Tool md5 Image size (bytes)
Isobuster 73ed9542490afc1162b87773a3cb24a6 677284272
cdrdao 73ed9542490afc1162b87773a3cb24a6 677284272
vcdimager 6026fa6dfe985601a37ff0a3f9899d92 677418336

Scanned image of a Video CD disk with color target card
Figure 4. Scanned Image of one of the Test Discs (Kikujiro no Natsu) and Color Target Card

Tools for Manipulating and Accessing Disc Images

It is an oft repeated axiom that there is ‘no preservation without access’, and when it comes to VCDs there are a few extra considerations post creation of BIN/CUE pairs to make their content useful and accessible. Unlike disk images of DVD videos, which can be opened as-is via software like VLC and Handbrake, or the WAV/CUE pairs often used in audio CD workflows, the BIN/CUE pair created from a VCD is not immediately usable and requires extra mediation. The tools and methods in this section address how to extract data and video information from VCD images.


Bchunk is a tool for converting BIN/CUE pairs into the ISO format, and can be used to split apart VCD images into their data and video components. The command for this is bchunk -r input.bin input.cue output, which will result in two or more files created with the root name selected for output and the .iso extension. The -r flag used in this command is a critical element that allows Bchunk to output the CD-ROM XA Mode 2 tracks that comprise VCDs in raw format [14].

Of the .iso files that are produced by this command, the first will be the data track from the VCD and the following files will actually be the video contents of the image. They can have their extension changed from .iso to .mpg and be manipulated in the same manner as a normal .mpg file.


Along with the creation of images, Isobuster is capable of extracting information from BIN/CUE pairs. Upon opening a BIN/CUE pair with Isobuster (via either the BIN or CUE file) Isobuster will display the available tracks. The first (data) track can have files directly extracted from it, while the successive video tracks will need to be extracted into either raw data, or via the likely most useful option, directly as MPG video files using the available extraction choice to ‘Treat as video ONLY.’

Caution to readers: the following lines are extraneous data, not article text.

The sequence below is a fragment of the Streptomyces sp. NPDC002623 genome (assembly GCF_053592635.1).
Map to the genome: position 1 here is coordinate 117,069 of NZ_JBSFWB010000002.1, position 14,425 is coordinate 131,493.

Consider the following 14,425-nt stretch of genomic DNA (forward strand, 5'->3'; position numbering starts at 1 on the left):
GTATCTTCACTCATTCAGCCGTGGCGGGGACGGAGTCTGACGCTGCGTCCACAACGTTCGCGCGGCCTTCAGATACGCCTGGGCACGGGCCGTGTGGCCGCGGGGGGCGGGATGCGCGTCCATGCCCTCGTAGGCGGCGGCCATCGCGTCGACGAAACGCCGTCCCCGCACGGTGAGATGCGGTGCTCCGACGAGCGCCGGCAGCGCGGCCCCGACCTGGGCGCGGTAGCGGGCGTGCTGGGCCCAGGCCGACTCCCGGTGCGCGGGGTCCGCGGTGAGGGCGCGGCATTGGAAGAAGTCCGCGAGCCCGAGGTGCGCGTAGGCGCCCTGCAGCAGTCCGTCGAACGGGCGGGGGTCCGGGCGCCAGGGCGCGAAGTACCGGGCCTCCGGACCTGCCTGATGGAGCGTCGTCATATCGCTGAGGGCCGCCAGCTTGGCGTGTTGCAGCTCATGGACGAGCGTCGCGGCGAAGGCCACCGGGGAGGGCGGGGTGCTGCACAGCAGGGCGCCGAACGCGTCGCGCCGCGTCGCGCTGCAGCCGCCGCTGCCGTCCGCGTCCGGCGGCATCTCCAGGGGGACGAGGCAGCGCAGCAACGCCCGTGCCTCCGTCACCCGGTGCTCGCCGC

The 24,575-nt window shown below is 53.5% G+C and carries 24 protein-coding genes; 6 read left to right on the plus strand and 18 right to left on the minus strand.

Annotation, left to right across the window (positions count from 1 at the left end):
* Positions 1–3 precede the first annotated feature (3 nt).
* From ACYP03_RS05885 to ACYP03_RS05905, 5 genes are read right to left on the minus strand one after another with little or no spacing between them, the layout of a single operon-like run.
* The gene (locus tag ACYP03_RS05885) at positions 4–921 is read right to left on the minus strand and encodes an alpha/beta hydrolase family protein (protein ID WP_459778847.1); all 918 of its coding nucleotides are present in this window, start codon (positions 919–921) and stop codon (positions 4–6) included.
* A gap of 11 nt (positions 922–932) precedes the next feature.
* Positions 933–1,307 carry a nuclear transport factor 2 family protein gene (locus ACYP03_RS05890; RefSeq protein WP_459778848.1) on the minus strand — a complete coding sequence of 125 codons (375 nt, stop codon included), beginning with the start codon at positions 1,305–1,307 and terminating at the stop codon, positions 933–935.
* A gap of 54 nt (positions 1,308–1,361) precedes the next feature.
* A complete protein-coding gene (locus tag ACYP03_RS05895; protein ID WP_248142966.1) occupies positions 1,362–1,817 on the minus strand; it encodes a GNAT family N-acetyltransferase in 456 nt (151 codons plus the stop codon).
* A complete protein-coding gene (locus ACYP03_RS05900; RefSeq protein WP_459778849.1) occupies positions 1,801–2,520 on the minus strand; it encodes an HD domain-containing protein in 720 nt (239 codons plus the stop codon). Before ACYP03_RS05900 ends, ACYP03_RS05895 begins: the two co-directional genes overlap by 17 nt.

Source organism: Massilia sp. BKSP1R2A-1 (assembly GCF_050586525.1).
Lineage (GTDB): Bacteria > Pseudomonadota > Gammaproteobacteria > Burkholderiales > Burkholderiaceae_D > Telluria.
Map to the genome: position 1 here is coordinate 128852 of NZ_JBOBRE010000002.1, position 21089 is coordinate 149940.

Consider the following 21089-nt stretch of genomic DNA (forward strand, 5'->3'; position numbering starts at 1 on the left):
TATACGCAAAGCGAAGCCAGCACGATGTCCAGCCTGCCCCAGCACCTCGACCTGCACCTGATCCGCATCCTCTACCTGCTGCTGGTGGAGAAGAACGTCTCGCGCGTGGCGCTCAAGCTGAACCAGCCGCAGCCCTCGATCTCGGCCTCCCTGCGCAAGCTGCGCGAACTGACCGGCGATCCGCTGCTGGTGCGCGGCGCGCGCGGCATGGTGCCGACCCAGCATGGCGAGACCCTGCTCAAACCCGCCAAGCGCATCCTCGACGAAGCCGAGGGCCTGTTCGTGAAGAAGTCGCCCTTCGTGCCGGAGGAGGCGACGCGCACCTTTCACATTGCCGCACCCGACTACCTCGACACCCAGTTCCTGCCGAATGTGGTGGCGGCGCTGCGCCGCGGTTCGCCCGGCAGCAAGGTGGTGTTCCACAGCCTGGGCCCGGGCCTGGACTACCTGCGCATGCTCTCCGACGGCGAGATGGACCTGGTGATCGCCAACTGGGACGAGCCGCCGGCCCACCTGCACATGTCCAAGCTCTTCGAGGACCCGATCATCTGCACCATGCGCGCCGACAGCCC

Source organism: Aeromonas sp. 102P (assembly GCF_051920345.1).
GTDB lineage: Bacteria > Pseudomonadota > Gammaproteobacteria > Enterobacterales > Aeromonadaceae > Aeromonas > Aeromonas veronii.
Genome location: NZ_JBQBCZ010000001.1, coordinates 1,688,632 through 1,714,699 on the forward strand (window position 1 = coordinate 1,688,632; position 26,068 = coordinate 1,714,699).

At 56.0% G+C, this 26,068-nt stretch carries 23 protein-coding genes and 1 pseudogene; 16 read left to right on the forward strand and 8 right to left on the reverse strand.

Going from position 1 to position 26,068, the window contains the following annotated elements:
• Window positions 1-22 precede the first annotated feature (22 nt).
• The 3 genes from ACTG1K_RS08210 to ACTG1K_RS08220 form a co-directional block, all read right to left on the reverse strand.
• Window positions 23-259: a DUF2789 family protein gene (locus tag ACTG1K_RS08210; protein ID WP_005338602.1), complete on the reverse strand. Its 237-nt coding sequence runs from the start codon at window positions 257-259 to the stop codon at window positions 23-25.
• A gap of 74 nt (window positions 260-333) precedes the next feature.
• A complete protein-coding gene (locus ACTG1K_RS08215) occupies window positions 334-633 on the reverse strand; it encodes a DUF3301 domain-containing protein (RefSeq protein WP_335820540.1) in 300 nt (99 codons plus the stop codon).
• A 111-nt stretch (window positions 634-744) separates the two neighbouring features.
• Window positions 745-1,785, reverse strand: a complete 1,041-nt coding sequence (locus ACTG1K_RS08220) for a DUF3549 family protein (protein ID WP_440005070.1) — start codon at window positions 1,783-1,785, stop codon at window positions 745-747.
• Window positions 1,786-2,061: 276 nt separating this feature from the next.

Should it be desirable to mount the image either to play it in its native format or to extract files from it manually (for example in a situation where extraction was unusable) then VCD images can be mounted using the Cdemu tool on Linux and the WinCDemu tool on Windows (See Figure 2). (The following commands are shown for Cdemu) [15][16].

Mounting a VCD with cdemu requires first creating a virtual device with the command cdemu add-device which will create a virtual device numbered as 00 for the first device and incrementally for successive devices. Then a VCD image can be mounted using the BIN/CUE pair with cdemu load 00 input.cue. For successful use it is important to load the CUE file rather than the BIN. To easily ascertain where the virtual device has been mapped use the command cdemu device-mapping. A graphical version of cdemu called gCDEmu exists and can be used as well in the same manner.

Once a VCD has been mounted in this manner it can be manipulated as if the original disc had been inserted into the computer. This means both that it can be played back in its original manner through functions such as the ‘Open Disc’ functionality of the VLC player, and also that files can be copied out of the discs. The virtualized nature of the DAT files discussed earlier in this paper is still in effect even with a virtual device, and it is only possible to copy or open them on a Windows system, so Linux workflows will have to rely on Bchunk for the extraction of video content.